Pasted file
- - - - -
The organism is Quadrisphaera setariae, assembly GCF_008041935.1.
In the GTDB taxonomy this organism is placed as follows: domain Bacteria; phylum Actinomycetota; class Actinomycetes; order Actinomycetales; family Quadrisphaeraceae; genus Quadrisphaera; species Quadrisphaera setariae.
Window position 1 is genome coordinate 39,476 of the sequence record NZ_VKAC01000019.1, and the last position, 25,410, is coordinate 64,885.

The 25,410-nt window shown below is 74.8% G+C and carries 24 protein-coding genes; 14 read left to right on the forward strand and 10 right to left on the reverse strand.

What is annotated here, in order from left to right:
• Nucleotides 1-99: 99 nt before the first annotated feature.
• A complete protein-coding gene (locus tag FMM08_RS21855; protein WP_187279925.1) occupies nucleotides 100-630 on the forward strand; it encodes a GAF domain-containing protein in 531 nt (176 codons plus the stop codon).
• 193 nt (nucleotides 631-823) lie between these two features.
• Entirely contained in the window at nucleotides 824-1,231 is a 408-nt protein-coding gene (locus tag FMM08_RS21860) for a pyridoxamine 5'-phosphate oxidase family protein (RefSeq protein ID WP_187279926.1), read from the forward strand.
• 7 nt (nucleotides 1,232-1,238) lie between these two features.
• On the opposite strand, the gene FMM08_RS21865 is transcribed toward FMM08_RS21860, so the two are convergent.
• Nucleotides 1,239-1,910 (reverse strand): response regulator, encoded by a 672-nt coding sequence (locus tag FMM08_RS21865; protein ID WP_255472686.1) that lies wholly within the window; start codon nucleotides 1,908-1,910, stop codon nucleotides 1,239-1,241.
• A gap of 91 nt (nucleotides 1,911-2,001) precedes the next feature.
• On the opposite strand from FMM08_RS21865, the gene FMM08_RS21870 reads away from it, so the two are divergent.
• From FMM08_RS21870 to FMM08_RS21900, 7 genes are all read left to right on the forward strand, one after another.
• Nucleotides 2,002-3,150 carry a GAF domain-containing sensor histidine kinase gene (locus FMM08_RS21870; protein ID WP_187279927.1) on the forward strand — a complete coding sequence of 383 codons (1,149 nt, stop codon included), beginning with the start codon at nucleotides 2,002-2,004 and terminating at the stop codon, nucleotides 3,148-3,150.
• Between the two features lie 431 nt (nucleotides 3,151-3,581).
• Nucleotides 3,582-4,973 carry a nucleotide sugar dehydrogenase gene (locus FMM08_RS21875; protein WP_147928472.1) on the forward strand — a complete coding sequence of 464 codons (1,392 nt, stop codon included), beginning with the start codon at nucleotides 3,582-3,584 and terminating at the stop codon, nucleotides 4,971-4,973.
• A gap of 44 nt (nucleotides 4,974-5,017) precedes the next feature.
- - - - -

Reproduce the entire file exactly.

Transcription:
The organism is Quadrisphaera setariae, assembly GCF_008041935.1.
In the GTDB taxonomy this organism is placed as follows: domain Bacteria; phylum Actinomycetota; class Actinomycetes; order Actinomycetales; family Quadrisphaeraceae; genus Quadrisphaera; species Quadrisphaera setariae.
Window position 1 is genome coordinate 39,476 of the sequence record NZ_VKAC01000019.1, and the last position, 25,410, is coordinate 64,885.

The 25,410-nt window shown below is 74.8% G+C and carries 24 protein-coding genes; 14 read left to right on the forward strand and 10 right to left on the reverse strand.

What is annotated here, in order from left to right:
• Nucleotides 1-99: 99 nt before the first annotated feature.
• A complete protein-coding gene (locus tag FMM08_RS21855; protein WP_187279925.1) occupies nucleotides 100-630 on the forward strand; it encodes a GAF domain-containing protein in 531 nt (176 codons plus the stop codon).
• 193 nt (nucleotides 631-823) lie between these two features.
• Entirely contained in the window at nucleotides 824-1,231 is a 408-nt protein-coding gene (locus tag FMM08_RS21860) for a pyridoxamine 5'-phosphate oxidase family protein (RefSeq protein ID WP_187279926.1), read from the forward strand.
• 7 nt (nucleotides 1,232-1,238) lie between these two features.
• On the opposite strand, the gene FMM08_RS21865 is transcribed toward FMM08_RS21860, so the two are convergent.
• Nucleotides 1,239-1,910 (reverse strand): response regulator, encoded by a 672-nt coding sequence (locus tag FMM08_RS21865; protein ID WP_255472686.1) that lies wholly within the window; start codon nucleotides 1,908-1,910, stop codon nucleotides 1,239-1,241.
• A gap of 91 nt (nucleotides 1,911-2,001) precedes the next feature.
• On the opposite strand from FMM08_RS21865, the gene FMM08_RS21870 reads away from it, so the two are divergent.
• From FMM08_RS21870 to FMM08_RS21900, 7 genes are all read left to right on the forward strand, one after another.
• Nucleotides 2,002-3,150 carry a GAF domain-containing sensor histidine kinase gene (locus FMM08_RS21870; protein ID WP_187279927.1) on the forward strand — a complete coding sequence of 383 codons (1,149 nt, stop codon included), beginning with the start codon at nucleotides 2,002-2,004 and terminating at the stop codon, nucleotides 3,148-3,150.
• Between the two features lie 431 nt (nucleotides 3,151-3,581).
• Nucleotides 3,582-4,973 carry a nucleotide sugar dehydrogenase gene (locus FMM08_RS21875; protein WP_147928472.1) on the forward strand — a complete coding sequence of 464 codons (1,392 nt, stop codon included), beginning with the start codon at nucleotides 3,582-3,584 and terminating at the stop codon, nucleotides 4,971-4,973.
• A gap of 44 nt (nucleotides 4,974-5,017) precedes the next feature.